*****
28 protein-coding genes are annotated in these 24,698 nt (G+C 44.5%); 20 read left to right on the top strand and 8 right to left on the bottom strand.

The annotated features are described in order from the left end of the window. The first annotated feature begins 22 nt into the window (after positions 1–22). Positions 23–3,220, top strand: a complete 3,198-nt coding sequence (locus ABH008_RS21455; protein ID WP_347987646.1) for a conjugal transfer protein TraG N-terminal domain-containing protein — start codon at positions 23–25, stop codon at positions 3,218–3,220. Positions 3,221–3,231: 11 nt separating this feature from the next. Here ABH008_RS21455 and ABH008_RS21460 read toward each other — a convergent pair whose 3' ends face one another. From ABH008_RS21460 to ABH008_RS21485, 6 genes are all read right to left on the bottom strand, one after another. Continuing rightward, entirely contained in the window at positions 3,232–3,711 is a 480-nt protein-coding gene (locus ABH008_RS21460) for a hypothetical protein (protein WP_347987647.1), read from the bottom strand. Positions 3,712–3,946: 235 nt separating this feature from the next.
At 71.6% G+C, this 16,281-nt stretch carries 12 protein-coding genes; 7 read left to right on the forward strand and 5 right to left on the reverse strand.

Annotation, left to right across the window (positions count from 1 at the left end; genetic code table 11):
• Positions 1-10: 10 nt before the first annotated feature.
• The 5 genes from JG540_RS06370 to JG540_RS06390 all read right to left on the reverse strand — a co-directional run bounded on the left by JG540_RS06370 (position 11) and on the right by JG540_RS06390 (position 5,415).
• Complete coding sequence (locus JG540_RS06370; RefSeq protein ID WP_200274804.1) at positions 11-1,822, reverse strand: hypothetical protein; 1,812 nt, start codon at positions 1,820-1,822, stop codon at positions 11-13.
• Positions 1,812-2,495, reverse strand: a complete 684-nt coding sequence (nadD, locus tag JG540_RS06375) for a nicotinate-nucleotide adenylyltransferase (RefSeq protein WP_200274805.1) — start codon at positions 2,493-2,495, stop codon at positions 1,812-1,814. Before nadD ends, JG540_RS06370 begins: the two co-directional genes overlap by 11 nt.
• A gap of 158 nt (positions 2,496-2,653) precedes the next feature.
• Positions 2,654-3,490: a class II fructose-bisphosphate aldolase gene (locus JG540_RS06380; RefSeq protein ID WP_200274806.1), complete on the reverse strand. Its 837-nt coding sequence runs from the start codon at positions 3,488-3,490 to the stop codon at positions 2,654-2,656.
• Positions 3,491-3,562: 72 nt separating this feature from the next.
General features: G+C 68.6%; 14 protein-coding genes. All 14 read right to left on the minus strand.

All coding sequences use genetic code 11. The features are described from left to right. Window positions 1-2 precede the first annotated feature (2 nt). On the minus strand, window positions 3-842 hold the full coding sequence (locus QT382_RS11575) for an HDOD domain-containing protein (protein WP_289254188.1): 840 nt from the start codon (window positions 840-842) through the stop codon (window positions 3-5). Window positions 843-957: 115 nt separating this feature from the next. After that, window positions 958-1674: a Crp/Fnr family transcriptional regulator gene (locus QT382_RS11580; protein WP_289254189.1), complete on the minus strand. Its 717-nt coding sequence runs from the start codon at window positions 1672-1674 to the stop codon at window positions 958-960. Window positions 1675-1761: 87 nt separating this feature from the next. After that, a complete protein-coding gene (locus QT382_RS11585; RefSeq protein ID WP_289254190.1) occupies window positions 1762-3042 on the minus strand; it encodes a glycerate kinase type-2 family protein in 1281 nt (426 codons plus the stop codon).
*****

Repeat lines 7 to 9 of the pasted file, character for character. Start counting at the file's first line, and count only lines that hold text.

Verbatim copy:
• Complete coding sequence (locus JG540_RS06370; RefSeq protein ID WP_200274804.1) at positions 11-1,822, reverse strand: hypothetical protein; 1,812 nt, start codon at positions 1,820-1,822, stop codon at positions 11-13.
• Positions 1,812-2,495, reverse strand: a complete 684-nt coding sequence (nadD, locus tag JG540_RS06375) for a nicotinate-nucleotide adenylyltransferase (RefSeq protein WP_200274805.1) — start codon at positions 2,493-2,495, stop codon at positions 1,812-1,814. Before nadD ends, JG540_RS06370 begins: the two co-directional genes overlap by 11 nt.
• A gap of 158 nt (positions 2,496-2,653) precedes the next feature.